AlbumsJuly 2, 20243,324 views

Wormed Omegon


Omegon
1. Automaton Virtulague 2. Pareidolia Robotica 3. Protogod 4. Pleoverse Omninertia 5. Malignant Nexus 6. Virtual Teratogenesis 7. Aetheric Transdimensionalization 8. Gravitational Servo Matrix 9. Omegon
2024 Season Of Mist
Our score 8

7/2/2024

I will always have a spot in my heart for Planisphærium, the 2003 album from Spain’s Wormed. It was formative, a canon event if you will, coming at me in 2007 like a supermassive black hole when I was 18 and full-send committed to exploring extreme metal more and more. But if I’m being honest, it’s rough as hell to go back to between the rawer production, an alienating amount of technicality, and impossibly croaked vocals, but the nostalgia carries it hard for me.

Since then, Wormed have leveled up a bit, getting tighter with their writing and melodies without betraying their overwrought technical chops, and nicer, neater production that goes a long way to make more recent albums palatable. Eight years after Krighsu, arguably their best effort yet, gives us Omegon, an album that’s every bit as Wormed as can be, but a little more tucked in when compared to their earlier years, a goal and admission the band themselves make.

This is a boon nowadays. Modern problems require modern solutions and whatnot, and while Omegon still sounds like an intergalactic alien gangbang (we’ve been way past probing for decades now), it does so with finesse and atmosphere that ultimately wins me and hopefully some new fans over. It only takes two tracks for Wormed to show off what they got too. “Pareidolia Robotica” is adorn with modulated robotic vocals elocuting lyrics that reference Phillip K. Dick (“Pareidolia robotica/Devices dream of electric sheep”) and a foreboding tone that something isn’t right. It isn’t - Omegon is a concept album continuing the story of Krighsu, the last human in the known cosmos, going to war to unlock the mysteries behind the powerful substance the album is named after.

None of that is necessarily required to dig in though. A strength of being a band like Wormed is making music so execution-heavy and oppressively complicated that it’s akin to a rhythmic EMP to your squishy brain-computer. As such, the accouterments of each song help it stand out from other tech death bands, but even the meat and potatoes of the music feels fresh and deliberate. Wormed’s fingerprint is unique as hell - once you know it, you’re as loyal and receptive to it just as your phone is to your own fingerprint.

“Protogod” is an explosive frenzy of notes, but the back half is the most interesting as the veil of order shatters and we get this haunting chant of “protogod of inception” each syllable accented by rolls of drums and menacing guitars before the full weight of instrumentation melts your synapses away for a rousing outro. “Malignant Nexus” is a great interlude that’s mostly an expositional bridge between the album’s halves, but it’s ominous and dark, elevating fatal ultimatums garbled via the same robot voice as before with truly sinister and reserved guitars that melt away and detune slightly at the end.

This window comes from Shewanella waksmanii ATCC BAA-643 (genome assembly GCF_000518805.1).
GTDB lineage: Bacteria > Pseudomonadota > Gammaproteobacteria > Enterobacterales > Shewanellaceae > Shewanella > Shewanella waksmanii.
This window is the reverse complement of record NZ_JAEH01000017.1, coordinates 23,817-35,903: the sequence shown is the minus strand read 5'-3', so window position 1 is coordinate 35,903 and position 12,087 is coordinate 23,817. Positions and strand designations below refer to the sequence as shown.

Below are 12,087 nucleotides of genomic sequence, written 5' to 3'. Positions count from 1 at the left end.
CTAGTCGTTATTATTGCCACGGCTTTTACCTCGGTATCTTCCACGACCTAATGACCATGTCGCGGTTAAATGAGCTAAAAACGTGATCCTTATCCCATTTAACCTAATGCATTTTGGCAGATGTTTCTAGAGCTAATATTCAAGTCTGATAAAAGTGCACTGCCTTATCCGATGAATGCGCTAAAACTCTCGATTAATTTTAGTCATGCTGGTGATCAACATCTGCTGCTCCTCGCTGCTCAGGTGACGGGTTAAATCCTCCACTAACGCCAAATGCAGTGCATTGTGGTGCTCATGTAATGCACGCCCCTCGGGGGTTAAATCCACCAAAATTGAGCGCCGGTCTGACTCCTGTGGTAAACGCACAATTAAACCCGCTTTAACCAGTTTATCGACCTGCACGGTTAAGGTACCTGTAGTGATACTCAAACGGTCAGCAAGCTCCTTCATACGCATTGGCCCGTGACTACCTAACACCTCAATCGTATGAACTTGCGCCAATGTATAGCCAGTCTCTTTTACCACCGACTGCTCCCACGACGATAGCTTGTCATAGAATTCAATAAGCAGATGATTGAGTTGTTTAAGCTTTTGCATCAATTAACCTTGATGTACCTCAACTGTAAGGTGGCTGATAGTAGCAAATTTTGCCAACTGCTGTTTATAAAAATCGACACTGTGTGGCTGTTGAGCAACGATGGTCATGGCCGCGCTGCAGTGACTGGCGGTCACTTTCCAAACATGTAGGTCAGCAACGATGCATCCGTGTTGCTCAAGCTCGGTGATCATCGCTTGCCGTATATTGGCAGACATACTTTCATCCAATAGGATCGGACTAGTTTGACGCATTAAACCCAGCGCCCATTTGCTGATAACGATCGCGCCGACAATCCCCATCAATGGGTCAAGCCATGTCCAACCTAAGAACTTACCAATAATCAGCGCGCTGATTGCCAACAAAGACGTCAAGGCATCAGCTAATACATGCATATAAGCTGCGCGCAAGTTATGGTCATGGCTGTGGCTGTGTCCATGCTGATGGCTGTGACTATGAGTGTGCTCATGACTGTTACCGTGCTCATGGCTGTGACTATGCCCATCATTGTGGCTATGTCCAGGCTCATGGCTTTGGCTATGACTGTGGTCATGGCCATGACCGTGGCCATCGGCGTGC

The whole back half of Omegon makes good on the build-up with a massive setpiece of tech death with, you guessed it, more song names you’d only see in quantum physics doctorate tests or Star Trek fanfics. “Virtual Teratogenesis” has a nice melodic through line at the end that’s highly loopable. First time I heard it, I genuinely didn’t let the next track start for a good 15 minutes. It’s as celestial as they come for music this heavy with chills-inducing emotionality, showcasing what little humanity Omegon chooses to put on display. Damn, it’s good. The title track finishes the album off with arguably the most robust atmosphere and progressions yet. It’s over seven minutes long, making it the longest Wormed song they’ve put to tape that I’m aware of, a delicacy of pummel and punch that climaxes the album, as well as me. Did Krighsu win? I literally can’t tell and I have the lyric sheet. I get the feeling that the binary of victory and defeat is a little beyond a Wormed story though.

Omegon is a remarkably good album from a remarkably unhinged band, an unfaltering and incalculable stalwart of technicality, even if it’s to their detriment at times. As I mentioned earlier though, over the years and five-ish projects worth of tracks, the band has really nailed what and who they are, staying true to their roots, but always iterating in a way that makes their work highly regarded and anticipated. I hope a day never comes when I’m not giddily excited to hear a new Wormed album, nor do I wish for the elation I get after it irradiates me with transhyper gravitational tetrabeams to cease visiting me.

Bottom Line: I love this nerd-ass shit. Omegon is assuredly among the best tech death of the year so far, just as any Wormed album is in any given year it’s dropped. It’s no wonder these albums take so long to make - they require Matrix-level devotion and calculation to get exactly right and while they aren’t perfect, what equation or scientific method is? The point is the process, the feeling of it all, the jaw-dropping exuberance, and Wormed, have all that in spades.

 


6 comments

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anonymous 22 days ago

Wormed rules. This albums gonna kick ass. But you suck you jackass

anonymous 22 days ago

Yes Oregon sucks, we know. Certain parts of it at least

anonymous 22 days ago

Still not better than Zulu, which received a 9.

Zortslob 21 days ago

Imagine writing an album for over ten years and still getting a lower rating than Zulu

anonymous 20 days ago

wow they really phoned it on this one, sounds like every other wormed release in existence

anonymous 19 days ago

Hey D Rod why don't you up the shut